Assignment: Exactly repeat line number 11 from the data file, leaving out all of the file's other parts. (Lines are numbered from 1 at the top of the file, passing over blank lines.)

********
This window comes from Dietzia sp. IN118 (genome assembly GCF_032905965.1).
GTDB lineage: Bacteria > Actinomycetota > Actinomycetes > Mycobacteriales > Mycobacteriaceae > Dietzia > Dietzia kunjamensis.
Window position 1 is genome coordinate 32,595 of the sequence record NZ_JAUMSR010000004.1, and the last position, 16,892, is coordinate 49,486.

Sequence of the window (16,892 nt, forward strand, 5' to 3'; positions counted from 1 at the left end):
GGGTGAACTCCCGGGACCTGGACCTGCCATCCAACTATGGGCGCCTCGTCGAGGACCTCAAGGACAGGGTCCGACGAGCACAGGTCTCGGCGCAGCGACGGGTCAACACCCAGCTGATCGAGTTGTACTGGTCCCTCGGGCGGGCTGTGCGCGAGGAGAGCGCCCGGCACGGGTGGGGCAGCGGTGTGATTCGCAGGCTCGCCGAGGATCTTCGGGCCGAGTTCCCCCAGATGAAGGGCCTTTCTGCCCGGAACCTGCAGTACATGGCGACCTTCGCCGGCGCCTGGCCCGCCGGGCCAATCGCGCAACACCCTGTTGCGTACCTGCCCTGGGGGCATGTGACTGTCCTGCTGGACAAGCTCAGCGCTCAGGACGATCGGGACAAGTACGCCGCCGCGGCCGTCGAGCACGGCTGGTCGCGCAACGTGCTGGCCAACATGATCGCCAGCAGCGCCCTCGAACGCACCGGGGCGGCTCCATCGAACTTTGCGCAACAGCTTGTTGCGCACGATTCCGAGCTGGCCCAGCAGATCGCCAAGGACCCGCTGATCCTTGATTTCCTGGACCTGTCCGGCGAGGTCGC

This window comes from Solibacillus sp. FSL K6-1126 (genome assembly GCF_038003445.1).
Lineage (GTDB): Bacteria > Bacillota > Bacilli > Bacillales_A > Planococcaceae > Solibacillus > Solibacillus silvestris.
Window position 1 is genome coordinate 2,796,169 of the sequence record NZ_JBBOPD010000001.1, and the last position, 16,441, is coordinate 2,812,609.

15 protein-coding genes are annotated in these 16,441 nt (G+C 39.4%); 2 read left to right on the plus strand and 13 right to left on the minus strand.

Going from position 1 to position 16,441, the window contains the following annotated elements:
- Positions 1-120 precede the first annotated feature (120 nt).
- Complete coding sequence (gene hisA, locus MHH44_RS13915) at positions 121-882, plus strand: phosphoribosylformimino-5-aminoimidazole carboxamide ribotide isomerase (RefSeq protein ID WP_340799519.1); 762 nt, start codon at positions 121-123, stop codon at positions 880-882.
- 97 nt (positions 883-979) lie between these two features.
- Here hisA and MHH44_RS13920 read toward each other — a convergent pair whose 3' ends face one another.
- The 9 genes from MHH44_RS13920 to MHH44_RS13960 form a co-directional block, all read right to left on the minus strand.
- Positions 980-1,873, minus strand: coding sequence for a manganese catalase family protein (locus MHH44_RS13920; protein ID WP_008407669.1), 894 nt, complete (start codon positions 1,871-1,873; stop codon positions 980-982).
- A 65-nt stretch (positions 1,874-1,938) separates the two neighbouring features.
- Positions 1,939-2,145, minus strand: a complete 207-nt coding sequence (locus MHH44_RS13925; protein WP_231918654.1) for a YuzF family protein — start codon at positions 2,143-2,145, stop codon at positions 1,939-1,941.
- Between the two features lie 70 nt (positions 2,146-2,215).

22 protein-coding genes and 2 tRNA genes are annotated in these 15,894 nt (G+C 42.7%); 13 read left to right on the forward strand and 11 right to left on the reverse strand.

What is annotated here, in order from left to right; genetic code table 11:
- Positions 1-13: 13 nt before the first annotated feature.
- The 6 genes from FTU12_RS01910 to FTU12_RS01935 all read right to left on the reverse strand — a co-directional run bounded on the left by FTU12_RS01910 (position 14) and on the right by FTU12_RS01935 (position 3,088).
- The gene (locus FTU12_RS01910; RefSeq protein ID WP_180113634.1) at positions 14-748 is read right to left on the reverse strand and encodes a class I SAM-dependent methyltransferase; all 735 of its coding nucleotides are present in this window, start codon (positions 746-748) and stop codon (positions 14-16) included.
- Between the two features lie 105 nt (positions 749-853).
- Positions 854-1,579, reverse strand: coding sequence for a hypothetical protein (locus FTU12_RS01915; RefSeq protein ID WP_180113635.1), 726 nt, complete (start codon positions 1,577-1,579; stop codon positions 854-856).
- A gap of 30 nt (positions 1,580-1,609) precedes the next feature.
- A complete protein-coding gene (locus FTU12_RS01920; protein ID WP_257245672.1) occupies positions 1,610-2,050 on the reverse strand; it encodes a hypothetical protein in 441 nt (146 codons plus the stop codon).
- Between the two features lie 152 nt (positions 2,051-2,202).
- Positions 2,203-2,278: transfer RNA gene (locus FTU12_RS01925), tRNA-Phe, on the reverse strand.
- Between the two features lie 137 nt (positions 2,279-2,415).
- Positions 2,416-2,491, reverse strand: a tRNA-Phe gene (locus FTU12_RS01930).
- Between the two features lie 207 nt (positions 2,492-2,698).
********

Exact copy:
- Positions 1-120 precede the first annotated feature (120 nt).